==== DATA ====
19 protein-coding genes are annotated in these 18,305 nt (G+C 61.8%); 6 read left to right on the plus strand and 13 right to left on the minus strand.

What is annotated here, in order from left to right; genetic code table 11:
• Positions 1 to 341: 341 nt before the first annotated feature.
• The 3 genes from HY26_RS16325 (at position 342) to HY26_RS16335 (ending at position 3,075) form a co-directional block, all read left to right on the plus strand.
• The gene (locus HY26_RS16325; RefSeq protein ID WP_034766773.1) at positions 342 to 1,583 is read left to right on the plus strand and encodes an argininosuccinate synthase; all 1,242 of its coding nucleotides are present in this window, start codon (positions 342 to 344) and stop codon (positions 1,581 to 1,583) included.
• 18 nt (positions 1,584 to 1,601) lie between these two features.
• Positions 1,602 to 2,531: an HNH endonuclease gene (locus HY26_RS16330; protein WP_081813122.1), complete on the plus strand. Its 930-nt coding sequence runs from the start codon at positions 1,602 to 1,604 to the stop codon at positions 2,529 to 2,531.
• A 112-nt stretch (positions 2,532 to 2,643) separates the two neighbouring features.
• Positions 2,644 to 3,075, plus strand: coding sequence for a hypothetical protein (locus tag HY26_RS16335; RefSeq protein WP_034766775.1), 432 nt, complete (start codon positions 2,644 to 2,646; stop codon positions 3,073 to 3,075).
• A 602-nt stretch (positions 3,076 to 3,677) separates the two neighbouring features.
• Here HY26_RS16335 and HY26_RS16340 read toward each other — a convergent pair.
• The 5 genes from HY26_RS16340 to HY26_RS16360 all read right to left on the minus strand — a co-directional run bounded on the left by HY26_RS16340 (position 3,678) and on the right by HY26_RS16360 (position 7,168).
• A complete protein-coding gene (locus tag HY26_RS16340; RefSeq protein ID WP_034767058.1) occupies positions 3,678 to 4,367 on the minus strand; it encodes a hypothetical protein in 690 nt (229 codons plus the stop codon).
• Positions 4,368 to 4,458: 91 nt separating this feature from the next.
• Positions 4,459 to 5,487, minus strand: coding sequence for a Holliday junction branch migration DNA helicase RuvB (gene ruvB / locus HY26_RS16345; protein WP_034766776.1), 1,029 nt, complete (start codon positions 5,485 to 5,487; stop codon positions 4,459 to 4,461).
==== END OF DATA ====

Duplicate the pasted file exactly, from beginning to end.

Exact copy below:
19 protein-coding genes are annotated in these 18,305 nt (G+C 61.8%); 6 read left to right on the plus strand and 13 right to left on the minus strand.

What is annotated here, in order from left to right; genetic code table 11:
• Positions 1 to 341: 341 nt before the first annotated feature.
• The 3 genes from HY26_RS16325 (at position 342) to HY26_RS16335 (ending at position 3,075) form a co-directional block, all read left to right on the plus strand.
• The gene (locus HY26_RS16325; RefSeq protein ID WP_034766773.1) at positions 342 to 1,583 is read left to right on the plus strand and encodes an argininosuccinate synthase; all 1,242 of its coding nucleotides are present in this window, start codon (positions 342 to 344) and stop codon (positions 1,581 to 1,583) included.
• 18 nt (positions 1,584 to 1,601) lie between these two features.
• Positions 1,602 to 2,531: an HNH endonuclease gene (locus HY26_RS16330; protein WP_081813122.1), complete on the plus strand. Its 930-nt coding sequence runs from the start codon at positions 1,602 to 1,604 to the stop codon at positions 2,529 to 2,531.
• A 112-nt stretch (positions 2,532 to 2,643) separates the two neighbouring features.
• Positions 2,644 to 3,075, plus strand: coding sequence for a hypothetical protein (locus tag HY26_RS16335; RefSeq protein WP_034766775.1), 432 nt, complete (start codon positions 2,644 to 2,646; stop codon positions 3,073 to 3,075).
• A 602-nt stretch (positions 3,076 to 3,677) separates the two neighbouring features.
• Here HY26_RS16335 and HY26_RS16340 read toward each other — a convergent pair.
• The 5 genes from HY26_RS16340 to HY26_RS16360 all read right to left on the minus strand — a co-directional run bounded on the left by HY26_RS16340 (position 3,678) and on the right by HY26_RS16360 (position 7,168).
• A complete protein-coding gene (locus tag HY26_RS16340; RefSeq protein ID WP_034767058.1) occupies positions 3,678 to 4,367 on the minus strand; it encodes a hypothetical protein in 690 nt (229 codons plus the stop codon).
• Positions 4,368 to 4,458: 91 nt separating this feature from the next.
• Positions 4,459 to 5,487, minus strand: coding sequence for a Holliday junction branch migration DNA helicase RuvB (gene ruvB / locus HY26_RS16345; protein WP_034766776.1), 1,029 nt, complete (start codon positions 5,485 to 5,487; stop codon positions 4,459 to 4,461).